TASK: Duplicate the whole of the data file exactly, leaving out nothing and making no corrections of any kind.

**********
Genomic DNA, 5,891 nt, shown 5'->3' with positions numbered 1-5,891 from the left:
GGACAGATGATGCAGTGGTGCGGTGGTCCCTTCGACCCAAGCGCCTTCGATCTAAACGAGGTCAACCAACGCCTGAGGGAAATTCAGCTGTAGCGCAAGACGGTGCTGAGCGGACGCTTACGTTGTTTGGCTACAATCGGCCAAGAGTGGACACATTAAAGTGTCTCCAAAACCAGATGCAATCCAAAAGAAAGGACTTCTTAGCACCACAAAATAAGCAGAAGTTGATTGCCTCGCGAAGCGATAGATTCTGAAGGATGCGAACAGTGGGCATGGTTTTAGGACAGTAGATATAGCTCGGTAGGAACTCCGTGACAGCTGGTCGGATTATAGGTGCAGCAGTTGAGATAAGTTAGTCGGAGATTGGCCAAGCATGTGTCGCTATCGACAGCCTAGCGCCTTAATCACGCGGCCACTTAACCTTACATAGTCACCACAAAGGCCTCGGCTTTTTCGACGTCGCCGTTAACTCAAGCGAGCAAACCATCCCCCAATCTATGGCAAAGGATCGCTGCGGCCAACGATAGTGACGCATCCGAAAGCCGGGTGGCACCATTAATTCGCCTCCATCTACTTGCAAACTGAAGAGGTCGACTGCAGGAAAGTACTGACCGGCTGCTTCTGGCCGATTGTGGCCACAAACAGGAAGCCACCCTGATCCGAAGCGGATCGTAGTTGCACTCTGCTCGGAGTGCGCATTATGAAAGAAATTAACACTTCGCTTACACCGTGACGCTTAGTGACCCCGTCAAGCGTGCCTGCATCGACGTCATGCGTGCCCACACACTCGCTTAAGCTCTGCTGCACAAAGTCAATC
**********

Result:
Genomic DNA, 5,891 nt, shown 5'->3' with positions numbered 1-5,891 from the left:
GGACAGATGATGCAGTGGTGCGGTGGTCCCTTCGACCCAAGCGCCTTCGATCTAAACGAGGTCAACCAACGCCTGAGGGAAATTCAGCTGTAGCGCAAGACGGTGCTGAGCGGACGCTTACGTTGTTTGGCTACAATCGGCCAAGAGTGGACACATTAAAGTGTCTCCAAAACCAGATGCAATCCAAAAGAAAGGACTTCTTAGCACCACAAAATAAGCAGAAGTTGATTGCCTCGCGAAGCGATAGATTCTGAAGGATGCGAACAGTGGGCATGGTTTTAGGACAGTAGATATAGCTCGGTAGGAACTCCGTGACAGCTGGTCGGATTATAGGTGCAGCAGTTGAGATAAGTTAGTCGGAGATTGGCCAAGCATGTGTCGCTATCGACAGCCTAGCGCCTTAATCACGCGGCCACTTAACCTTACATAGTCACCACAAAGGCCTCGGCTTTTTCGACGTCGCCGTTAACTCAAGCGAGCAAACCATCCCCCAATCTATGGCAAAGGATCGCTGCGGCCAACGATAGTGACGCATCCGAAAGCCGGGTGGCACCATTAATTCGCCTCCATCTACTTGCAAACTGAAGAGGTCGACTGCAGGAAAGTACTGACCGGCTGCTTCTGGCCGATTGTGGCCACAAACAGGAAGCCACCCTGATCCGAAGCGGATCGTAGTTGCACTCTGCTCGGAGTGCGCATTATGAAAGAAATTAACACTTCGCTTACACCGTGACGCTTAGTGACCCCGTCAAGCGTGCCTGCATCGACGTCATGCGTGCCCACACACTCGCTTAAGCTCTGCTGCACAAAGTCAATC